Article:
See also: ax, Ax, AX, .ax, ax̱, a꞉x, ˀa·x, and ах

LatinEdit

EtymologyEdit

Adjectival form of a Proto-Indo-European k-stem

(This etymology is missing or incomplete. Please add to it, or discuss it at the Etymology scriptorium.)

PronunciationEdit

SuffixEdit

-āx (genitive -ācis); third-declension one-termination suffix

  1. used to form adjectives expressing a tendency or inclination to the action of the root verb; -ish, -y
    audeō (I dare) > audāx (bold)
    edō (I eat) > edāx (gluttonous, voracious)
    loquor (I talk) > loquāx (talkative)
    pugnō (I fight) > pugnāx (combative, fond of fighting)

DeclensionEdit

Third-declension one-termination adjective.

Number Singular Plural
Case / Gender Masc./Fem. Neuter Masc./Fem. Neuter
Nominative -āx -ācēs -ācia
Genitive -ācis -ācium
Dative -ācī -ācibus
Accusative -ācem -āx -ācēs -ācia
Ablative -ācī -ācibus
Vocative -āx -ācēs -ācia

Derived termsEdit



MalteseEdit

EtymologyEdit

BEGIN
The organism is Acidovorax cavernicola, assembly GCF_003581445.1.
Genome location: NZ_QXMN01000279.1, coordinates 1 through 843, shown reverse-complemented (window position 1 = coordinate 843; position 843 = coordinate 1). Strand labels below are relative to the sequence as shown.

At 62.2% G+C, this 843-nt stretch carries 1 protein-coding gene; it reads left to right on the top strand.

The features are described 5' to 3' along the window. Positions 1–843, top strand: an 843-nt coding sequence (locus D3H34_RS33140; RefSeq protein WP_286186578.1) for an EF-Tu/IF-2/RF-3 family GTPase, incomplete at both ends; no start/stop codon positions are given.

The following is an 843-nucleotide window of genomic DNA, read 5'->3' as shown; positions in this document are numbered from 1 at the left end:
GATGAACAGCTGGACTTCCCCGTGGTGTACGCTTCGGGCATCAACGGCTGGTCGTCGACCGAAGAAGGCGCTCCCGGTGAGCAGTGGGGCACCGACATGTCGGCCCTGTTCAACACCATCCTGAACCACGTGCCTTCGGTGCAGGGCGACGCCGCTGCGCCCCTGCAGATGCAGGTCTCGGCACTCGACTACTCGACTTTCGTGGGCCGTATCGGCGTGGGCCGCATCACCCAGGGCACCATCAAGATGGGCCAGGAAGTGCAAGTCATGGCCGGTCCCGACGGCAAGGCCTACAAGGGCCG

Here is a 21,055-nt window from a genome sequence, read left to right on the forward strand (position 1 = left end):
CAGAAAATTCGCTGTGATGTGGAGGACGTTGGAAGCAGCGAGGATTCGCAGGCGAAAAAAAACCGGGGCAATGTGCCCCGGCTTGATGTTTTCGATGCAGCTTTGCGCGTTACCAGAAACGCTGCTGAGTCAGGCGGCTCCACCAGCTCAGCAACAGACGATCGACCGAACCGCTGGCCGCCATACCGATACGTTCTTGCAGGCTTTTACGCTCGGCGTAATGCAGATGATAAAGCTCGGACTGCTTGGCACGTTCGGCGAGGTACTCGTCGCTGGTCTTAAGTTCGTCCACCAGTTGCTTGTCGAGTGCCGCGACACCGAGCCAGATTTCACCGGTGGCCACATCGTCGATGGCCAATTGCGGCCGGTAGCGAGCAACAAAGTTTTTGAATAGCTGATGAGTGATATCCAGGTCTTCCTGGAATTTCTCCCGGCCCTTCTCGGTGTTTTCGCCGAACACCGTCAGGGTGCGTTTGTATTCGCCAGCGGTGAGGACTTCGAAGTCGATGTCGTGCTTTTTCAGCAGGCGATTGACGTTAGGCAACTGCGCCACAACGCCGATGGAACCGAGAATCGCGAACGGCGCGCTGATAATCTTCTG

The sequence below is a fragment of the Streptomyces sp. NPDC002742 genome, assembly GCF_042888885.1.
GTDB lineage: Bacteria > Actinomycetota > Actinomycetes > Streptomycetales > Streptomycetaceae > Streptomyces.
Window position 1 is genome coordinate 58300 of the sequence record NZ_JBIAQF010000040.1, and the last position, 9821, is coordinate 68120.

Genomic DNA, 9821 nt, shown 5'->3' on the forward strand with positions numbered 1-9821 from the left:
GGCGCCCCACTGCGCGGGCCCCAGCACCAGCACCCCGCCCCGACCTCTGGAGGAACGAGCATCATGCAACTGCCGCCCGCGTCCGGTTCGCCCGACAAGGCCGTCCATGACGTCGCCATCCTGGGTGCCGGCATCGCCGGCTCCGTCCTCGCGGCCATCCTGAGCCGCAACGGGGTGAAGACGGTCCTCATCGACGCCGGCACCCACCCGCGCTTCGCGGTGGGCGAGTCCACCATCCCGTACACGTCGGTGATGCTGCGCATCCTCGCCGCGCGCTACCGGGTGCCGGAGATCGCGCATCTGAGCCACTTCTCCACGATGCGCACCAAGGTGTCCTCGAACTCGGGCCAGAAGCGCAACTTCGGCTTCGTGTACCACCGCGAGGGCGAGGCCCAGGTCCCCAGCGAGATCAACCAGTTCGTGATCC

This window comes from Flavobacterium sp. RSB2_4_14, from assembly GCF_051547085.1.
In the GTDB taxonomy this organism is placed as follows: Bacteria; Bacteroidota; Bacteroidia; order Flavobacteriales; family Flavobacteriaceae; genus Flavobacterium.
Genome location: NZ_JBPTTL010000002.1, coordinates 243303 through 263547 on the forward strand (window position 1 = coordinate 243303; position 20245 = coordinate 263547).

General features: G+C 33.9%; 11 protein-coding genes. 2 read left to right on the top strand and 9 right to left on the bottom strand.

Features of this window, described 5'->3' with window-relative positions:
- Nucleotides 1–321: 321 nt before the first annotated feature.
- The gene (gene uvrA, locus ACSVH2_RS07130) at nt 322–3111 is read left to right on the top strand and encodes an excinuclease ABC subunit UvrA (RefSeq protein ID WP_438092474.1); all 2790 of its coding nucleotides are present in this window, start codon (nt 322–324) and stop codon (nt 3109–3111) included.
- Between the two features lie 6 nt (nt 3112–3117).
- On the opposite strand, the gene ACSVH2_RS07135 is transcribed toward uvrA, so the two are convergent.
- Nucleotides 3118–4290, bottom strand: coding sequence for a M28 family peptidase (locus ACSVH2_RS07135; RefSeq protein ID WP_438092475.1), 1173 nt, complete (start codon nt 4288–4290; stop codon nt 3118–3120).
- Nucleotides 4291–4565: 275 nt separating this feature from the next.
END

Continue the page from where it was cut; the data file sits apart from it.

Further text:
From common dialectal Arabic -aʿš, -āš, from عَشَرة(ʿašara, ten), whence Maltese għaxra. There is evidence that the underlying had already been vocalised in this ending before the same happened as a general development in Maltese (hence also the lack of it in the spelling). We find the same vocalisation in some modern Arabic dialects; compare Egyptian Arabic حداشر(ḥidāšar, eleven).

PronunciationEdit

  • IPA(key): /aːʃ/
  • Sometimes shortened to /aʃ/, but still stressed.

SuffixEdit

-ax

  1. Used to form the pronominal forms of the cardinal numbers from 11 to 19; -teen.
    tnejn (two) + ‎-ax → ‎tnax (twelve)
    sebat (seven, attributive) + ‎-ax → ‎sbatax (seventeen).

Usage notesEdit

  • With numbers from 13 to 19, the form is derived from the long attributive form in -t of the underlying simple number. Slight vocalic changes may occur (as the loss of the e in sbatax above).
  • Attributively, that is before a noun, numbers in -ax add the additional ending -il. See that lemma.